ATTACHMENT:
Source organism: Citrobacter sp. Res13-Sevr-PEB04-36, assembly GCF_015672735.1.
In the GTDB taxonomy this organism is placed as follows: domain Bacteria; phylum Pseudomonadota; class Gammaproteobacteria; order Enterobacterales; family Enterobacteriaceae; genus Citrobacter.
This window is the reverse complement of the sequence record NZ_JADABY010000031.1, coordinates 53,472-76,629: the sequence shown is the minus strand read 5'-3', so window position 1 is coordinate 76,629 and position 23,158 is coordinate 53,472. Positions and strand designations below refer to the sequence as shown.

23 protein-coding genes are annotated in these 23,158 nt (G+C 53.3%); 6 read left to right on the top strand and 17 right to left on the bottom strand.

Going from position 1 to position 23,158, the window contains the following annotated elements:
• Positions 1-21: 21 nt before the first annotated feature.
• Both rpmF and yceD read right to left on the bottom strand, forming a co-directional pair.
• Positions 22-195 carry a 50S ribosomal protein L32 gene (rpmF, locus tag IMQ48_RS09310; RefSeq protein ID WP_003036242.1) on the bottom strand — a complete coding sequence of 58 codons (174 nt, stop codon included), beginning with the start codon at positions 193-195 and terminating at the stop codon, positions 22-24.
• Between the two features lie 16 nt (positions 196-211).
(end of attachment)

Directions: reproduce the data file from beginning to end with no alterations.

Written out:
Source organism: Citrobacter sp. Res13-Sevr-PEB04-36, assembly GCF_015672735.1.
In the GTDB taxonomy this organism is placed as follows: domain Bacteria; phylum Pseudomonadota; class Gammaproteobacteria; order Enterobacterales; family Enterobacteriaceae; genus Citrobacter.
This window is the reverse complement of the sequence record NZ_JADABY010000031.1, coordinates 53,472-76,629: the sequence shown is the minus strand read 5'-3', so window position 1 is coordinate 76,629 and position 23,158 is coordinate 53,472. Positions and strand designations below refer to the sequence as shown.

23 protein-coding genes are annotated in these 23,158 nt (G+C 53.3%); 6 read left to right on the top strand and 17 right to left on the bottom strand.

Going from position 1 to position 23,158, the window contains the following annotated elements:
• Positions 1-21: 21 nt before the first annotated feature.
• Both rpmF and yceD read right to left on the bottom strand, forming a co-directional pair.
• Positions 22-195 carry a 50S ribosomal protein L32 gene (rpmF, locus tag IMQ48_RS09310; RefSeq protein ID WP_003036242.1) on the bottom strand — a complete coding sequence of 58 codons (174 nt, stop codon included), beginning with the start codon at positions 193-195 and terminating at the stop codon, positions 22-24.
• Between the two features lie 16 nt (positions 196-211).